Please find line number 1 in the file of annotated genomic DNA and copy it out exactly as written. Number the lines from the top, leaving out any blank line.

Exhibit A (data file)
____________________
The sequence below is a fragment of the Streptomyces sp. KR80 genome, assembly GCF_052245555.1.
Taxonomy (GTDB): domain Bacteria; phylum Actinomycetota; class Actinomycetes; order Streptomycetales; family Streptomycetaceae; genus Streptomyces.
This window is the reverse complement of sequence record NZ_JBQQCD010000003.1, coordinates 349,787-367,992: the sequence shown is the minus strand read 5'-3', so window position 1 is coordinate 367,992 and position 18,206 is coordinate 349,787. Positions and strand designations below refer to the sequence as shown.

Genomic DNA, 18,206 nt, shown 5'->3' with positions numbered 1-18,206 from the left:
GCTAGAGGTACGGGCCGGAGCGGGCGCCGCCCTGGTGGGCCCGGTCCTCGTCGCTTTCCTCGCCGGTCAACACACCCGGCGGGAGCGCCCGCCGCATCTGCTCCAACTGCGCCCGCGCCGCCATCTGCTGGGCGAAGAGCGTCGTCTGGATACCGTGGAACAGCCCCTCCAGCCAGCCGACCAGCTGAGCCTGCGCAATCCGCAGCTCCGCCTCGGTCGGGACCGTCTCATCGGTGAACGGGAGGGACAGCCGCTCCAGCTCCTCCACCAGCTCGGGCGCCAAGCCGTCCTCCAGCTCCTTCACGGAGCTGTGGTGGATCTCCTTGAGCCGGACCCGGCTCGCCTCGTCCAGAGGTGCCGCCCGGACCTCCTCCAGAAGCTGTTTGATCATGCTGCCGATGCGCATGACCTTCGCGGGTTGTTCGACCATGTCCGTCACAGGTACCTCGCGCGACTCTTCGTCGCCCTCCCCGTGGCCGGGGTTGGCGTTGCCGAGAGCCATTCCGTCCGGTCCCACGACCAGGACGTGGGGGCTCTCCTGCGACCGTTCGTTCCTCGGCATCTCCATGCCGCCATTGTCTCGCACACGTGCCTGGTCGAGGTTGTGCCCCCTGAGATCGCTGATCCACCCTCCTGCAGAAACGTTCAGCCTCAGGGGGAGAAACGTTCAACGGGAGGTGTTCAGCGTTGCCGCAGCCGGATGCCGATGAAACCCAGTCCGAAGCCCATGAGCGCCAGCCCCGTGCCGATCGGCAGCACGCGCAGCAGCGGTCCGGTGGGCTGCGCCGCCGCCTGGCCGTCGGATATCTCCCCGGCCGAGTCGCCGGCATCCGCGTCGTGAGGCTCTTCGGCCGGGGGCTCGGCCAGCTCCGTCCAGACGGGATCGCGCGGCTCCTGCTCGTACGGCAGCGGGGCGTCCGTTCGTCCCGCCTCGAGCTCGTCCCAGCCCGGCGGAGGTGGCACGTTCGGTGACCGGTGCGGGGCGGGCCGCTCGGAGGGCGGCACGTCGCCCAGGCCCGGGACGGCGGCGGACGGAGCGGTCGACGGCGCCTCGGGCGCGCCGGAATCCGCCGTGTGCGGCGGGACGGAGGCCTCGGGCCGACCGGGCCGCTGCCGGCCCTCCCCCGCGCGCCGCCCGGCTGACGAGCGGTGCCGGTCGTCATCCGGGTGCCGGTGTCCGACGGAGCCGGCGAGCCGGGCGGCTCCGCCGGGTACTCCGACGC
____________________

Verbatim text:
The sequence below is a fragment of the Streptomyces sp. KR80 genome, assembly GCF_052245555.1.